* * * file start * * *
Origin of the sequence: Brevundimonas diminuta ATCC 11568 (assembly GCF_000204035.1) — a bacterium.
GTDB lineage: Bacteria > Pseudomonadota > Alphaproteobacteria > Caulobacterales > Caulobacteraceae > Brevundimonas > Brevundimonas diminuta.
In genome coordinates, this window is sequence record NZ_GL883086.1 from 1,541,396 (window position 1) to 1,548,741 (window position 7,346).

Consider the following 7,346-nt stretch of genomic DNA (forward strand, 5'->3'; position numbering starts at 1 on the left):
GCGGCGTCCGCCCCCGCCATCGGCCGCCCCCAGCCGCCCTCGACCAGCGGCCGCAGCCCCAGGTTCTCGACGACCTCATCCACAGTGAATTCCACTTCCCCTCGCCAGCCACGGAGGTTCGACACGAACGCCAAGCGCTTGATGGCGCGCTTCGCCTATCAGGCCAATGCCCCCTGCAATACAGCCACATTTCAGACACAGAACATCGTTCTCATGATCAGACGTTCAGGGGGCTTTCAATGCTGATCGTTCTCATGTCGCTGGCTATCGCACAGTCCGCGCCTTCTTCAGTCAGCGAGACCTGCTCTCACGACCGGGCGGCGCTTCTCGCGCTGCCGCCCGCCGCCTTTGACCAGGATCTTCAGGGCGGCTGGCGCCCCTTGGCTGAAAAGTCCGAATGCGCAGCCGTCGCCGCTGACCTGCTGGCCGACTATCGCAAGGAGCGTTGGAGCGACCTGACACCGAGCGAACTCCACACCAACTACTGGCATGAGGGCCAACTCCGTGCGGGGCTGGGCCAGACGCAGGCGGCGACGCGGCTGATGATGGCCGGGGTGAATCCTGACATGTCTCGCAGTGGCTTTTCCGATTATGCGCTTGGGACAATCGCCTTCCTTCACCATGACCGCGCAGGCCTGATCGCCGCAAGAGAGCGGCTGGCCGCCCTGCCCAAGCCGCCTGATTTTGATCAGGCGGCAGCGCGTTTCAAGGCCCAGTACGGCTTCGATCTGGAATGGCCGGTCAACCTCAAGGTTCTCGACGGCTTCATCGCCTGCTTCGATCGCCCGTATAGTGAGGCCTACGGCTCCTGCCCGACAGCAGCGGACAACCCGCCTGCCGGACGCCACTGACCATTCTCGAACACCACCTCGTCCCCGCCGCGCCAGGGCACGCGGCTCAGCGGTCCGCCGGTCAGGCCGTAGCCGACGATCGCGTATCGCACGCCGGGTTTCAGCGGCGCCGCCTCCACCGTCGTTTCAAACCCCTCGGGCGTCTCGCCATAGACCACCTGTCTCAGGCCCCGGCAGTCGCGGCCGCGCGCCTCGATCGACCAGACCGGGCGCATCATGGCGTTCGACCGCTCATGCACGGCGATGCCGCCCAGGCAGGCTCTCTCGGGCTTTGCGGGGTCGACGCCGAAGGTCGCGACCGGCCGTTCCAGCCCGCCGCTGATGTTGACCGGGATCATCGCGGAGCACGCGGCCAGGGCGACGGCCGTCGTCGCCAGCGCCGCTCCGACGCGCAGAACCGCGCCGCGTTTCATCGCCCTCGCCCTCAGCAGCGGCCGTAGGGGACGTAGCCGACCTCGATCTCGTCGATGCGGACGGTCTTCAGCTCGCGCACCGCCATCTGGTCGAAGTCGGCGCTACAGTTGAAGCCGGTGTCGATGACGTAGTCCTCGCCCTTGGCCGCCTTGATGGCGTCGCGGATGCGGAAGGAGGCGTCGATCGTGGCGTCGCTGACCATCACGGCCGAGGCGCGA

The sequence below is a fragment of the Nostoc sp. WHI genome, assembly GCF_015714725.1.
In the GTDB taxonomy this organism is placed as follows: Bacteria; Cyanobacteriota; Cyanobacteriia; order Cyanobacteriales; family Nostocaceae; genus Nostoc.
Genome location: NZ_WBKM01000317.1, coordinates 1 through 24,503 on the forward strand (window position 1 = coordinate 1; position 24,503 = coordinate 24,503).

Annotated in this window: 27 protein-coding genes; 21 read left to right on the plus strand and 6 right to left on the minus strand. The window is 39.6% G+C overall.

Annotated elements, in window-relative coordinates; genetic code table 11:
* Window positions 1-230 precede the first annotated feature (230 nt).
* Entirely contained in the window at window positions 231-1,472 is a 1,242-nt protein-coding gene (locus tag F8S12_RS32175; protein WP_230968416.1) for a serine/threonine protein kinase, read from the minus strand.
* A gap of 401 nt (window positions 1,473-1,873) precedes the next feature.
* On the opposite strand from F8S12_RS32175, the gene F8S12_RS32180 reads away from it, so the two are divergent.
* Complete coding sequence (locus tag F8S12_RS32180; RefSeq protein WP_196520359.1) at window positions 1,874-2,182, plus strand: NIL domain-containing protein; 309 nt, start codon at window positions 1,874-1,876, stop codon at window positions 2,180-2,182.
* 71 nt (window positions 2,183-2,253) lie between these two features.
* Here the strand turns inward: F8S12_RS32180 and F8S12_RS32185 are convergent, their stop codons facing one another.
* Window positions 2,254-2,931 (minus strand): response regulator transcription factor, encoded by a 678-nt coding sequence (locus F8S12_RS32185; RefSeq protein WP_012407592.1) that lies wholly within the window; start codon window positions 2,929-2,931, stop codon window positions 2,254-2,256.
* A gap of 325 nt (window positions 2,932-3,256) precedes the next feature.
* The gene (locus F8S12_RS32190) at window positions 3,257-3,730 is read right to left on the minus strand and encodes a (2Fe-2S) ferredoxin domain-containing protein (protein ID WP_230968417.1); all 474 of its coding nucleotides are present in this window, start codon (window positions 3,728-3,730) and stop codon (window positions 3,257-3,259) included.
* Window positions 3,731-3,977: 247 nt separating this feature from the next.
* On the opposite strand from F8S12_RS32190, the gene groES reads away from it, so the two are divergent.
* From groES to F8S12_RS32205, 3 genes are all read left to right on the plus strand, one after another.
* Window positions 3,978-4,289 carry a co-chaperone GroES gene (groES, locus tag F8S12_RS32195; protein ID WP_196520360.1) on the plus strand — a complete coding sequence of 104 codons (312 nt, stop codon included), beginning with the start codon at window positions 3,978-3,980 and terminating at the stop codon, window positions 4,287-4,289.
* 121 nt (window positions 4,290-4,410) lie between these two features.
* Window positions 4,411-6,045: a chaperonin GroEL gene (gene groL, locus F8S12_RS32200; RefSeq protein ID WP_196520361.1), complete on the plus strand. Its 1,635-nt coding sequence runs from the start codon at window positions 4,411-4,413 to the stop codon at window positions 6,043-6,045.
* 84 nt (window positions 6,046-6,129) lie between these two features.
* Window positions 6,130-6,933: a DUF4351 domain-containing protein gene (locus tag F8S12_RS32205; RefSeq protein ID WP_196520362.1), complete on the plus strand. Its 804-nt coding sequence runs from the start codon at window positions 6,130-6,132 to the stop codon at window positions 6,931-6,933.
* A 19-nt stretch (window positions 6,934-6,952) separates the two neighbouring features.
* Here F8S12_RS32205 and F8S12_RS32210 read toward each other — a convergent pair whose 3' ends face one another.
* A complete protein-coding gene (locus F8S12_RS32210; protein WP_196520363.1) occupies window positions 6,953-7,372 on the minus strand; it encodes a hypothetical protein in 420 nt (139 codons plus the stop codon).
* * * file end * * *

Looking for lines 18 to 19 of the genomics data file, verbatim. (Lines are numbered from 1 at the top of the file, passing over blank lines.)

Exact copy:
* Window positions 2,254-2,931 (minus strand): response regulator transcription factor, encoded by a 678-nt coding sequence (locus F8S12_RS32185; RefSeq protein WP_012407592.1) that lies wholly within the window; start codon window positions 2,929-2,931, stop codon window positions 2,254-2,256.
* A gap of 325 nt (window positions 2,932-3,256) precedes the next feature.